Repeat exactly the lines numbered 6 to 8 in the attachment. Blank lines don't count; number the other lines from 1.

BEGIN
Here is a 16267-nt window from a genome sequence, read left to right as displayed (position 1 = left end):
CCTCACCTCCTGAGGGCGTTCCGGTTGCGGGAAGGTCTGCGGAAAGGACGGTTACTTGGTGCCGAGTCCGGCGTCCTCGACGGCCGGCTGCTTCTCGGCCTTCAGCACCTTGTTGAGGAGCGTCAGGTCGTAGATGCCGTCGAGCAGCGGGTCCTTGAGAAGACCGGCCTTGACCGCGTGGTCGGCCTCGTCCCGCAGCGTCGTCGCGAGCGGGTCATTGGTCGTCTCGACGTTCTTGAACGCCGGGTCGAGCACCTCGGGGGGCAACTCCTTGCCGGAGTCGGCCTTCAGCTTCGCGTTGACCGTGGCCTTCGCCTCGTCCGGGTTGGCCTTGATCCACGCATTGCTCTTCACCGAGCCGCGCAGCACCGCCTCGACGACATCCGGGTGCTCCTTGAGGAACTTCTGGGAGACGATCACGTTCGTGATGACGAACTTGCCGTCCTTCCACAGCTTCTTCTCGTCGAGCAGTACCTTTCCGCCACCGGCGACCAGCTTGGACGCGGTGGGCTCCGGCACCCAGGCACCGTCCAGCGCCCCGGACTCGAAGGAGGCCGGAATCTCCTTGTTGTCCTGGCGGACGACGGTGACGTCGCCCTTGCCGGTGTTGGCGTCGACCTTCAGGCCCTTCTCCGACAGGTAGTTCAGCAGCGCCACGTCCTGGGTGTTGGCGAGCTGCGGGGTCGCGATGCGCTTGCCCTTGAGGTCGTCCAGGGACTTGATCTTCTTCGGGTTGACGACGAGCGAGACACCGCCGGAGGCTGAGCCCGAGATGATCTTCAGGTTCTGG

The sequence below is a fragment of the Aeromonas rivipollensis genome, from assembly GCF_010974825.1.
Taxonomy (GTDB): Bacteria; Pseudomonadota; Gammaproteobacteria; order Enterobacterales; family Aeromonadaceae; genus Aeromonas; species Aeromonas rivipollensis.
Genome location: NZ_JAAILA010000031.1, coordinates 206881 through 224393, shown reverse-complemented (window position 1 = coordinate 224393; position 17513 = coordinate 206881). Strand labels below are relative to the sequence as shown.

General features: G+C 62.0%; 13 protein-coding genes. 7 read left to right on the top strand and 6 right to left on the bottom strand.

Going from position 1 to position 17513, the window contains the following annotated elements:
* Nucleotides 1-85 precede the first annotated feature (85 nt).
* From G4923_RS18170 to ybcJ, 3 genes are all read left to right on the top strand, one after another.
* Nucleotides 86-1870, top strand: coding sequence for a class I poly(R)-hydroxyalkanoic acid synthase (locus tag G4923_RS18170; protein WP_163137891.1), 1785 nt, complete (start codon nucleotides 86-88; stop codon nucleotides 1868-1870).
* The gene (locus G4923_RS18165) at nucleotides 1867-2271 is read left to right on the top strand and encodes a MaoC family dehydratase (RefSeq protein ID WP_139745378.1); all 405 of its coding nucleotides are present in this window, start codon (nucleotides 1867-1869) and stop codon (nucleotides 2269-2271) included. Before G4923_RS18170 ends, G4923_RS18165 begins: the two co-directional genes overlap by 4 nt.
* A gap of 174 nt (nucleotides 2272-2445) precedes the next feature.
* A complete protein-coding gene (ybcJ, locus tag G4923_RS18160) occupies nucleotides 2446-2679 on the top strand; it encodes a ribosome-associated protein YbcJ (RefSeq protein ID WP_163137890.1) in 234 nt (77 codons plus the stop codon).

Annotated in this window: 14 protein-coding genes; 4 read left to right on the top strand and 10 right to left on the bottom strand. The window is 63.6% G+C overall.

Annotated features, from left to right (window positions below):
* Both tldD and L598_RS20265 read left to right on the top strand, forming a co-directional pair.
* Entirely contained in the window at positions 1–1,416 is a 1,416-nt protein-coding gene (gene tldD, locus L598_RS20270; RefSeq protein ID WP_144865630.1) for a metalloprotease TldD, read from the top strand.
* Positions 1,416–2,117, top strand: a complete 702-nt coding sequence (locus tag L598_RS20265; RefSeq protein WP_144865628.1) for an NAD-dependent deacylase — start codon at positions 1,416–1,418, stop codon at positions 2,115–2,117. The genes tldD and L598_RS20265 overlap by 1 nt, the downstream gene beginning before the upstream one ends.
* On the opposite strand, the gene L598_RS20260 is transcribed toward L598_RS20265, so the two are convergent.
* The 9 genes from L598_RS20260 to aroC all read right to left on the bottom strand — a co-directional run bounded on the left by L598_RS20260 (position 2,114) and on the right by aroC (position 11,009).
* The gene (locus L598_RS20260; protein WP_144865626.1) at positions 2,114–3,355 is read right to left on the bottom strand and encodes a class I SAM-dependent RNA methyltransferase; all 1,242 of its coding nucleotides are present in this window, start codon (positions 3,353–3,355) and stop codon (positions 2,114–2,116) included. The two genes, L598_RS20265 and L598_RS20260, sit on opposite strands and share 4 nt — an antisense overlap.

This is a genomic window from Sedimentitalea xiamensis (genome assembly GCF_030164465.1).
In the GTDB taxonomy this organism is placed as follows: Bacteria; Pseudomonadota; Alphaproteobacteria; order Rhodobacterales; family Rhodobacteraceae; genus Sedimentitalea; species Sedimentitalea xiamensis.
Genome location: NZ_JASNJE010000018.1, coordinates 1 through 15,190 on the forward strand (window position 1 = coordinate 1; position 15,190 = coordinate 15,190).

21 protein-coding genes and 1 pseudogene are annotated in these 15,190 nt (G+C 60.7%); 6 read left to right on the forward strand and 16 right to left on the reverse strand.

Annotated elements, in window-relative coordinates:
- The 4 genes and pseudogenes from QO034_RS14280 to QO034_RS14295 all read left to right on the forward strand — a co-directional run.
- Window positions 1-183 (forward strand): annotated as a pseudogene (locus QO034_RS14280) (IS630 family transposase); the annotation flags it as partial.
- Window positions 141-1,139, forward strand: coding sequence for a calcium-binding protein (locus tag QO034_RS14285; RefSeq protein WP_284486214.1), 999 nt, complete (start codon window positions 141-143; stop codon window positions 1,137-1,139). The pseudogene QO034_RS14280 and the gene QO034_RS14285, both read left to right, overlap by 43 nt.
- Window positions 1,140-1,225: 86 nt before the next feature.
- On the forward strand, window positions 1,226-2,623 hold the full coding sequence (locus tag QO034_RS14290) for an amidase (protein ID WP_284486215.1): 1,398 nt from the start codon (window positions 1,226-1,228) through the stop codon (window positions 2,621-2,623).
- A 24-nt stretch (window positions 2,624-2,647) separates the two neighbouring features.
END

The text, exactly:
General features: G+C 62.0%; 13 protein-coding genes. 7 read left to right on the top strand and 6 right to left on the bottom strand.

Going from position 1 to position 17513, the window contains the following annotated elements:
* Nucleotides 1-85 precede the first annotated feature (85 nt).